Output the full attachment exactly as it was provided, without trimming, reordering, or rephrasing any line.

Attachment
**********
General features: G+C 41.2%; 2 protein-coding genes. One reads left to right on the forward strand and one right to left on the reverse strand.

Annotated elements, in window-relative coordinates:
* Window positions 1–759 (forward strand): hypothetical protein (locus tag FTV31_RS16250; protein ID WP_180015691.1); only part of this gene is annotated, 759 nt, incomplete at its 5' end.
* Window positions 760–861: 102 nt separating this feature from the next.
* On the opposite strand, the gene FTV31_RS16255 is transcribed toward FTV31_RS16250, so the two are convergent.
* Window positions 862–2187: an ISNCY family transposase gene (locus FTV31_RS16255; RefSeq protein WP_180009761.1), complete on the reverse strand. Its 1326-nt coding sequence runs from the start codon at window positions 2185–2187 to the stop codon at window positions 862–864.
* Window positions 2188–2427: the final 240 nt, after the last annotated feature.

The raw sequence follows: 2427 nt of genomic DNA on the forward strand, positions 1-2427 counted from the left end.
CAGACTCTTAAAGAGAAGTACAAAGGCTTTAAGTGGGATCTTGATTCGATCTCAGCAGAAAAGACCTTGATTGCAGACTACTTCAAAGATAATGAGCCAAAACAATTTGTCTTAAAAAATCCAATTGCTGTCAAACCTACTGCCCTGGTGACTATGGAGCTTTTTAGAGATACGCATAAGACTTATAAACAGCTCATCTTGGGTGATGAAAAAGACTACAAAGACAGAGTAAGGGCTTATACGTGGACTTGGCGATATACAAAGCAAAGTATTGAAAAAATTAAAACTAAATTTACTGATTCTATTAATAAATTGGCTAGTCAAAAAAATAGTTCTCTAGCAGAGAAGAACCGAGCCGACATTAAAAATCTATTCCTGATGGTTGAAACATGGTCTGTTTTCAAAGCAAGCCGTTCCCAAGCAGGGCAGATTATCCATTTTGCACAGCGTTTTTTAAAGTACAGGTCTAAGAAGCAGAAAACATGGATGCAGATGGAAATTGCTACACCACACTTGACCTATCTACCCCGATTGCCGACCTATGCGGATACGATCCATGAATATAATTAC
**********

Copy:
General features: G+C 41.2%; 2 protein-coding genes. One reads left to right on the forward strand and one right to left on the reverse strand.

Annotated elements, in window-relative coordinates:
* Window positions 1–759 (forward strand): hypothetical protein (locus tag FTV31_RS16250; protein ID WP_180015691.1); only part of this gene is annotated, 759 nt, incomplete at its 5' end.
* Window positions 760–861: 102 nt separating this feature from the next.
* On the opposite strand, the gene FTV31_RS16255 is transcribed toward FTV31_RS16250, so the two are convergent.
* Window positions 862–2187: an ISNCY family transposase gene (locus FTV31_RS16255; RefSeq protein WP_180009761.1), complete on the reverse strand. Its 1326-nt coding sequence runs from the start codon at window positions 2185–2187 to the stop codon at window positions 862–864.
* Window positions 2188–2427: the final 240 nt, after the last annotated feature.

The raw sequence follows: 2427 nt of genomic DNA on the forward strand, positions 1-2427 counted from the left end.
CAGACTCTTAAAGAGAAGTACAAAGGCTTTAAGTGGGATCTTGATTCGATCTCAGCAGAAAAGACCTTGATTGCAGACTACTTCAAAGATAATGAGCCAAAACAATTTGTCTTAAAAAATCCAATTGCTGTCAAACCTACTGCCCTGGTGACTATGGAGCTTTTTAGAGATACGCATAAGACTTATAAACAGCTCATCTTGGGTGATGAAAAAGACTACAAAGACAGAGTAAGGGCTTATACGTGGACTTGGCGATATACAAAGCAAAGTATTGAAAAAATTAAAACTAAATTTACTGATTCTATTAATAAATTGGCTAGTCAAAAAAATAGTTCTCTAGCAGAGAAGAACCGAGCCGACATTAAAAATCTATTCCTGATGGTTGAAACATGGTCTGTTTTCAAAGCAAGCCGTTCCCAAGCAGGGCAGATTATCCATTTTGCACAGCGTTTTTTAAAGTACAGGTCTAAGAAGCAGAAAACATGGATGCAGATGGAAATTGCTACACCACACTTGACCTATCTACCCCGATTGCCGACCTATGCGGATACGATCCATGAATATAATTAC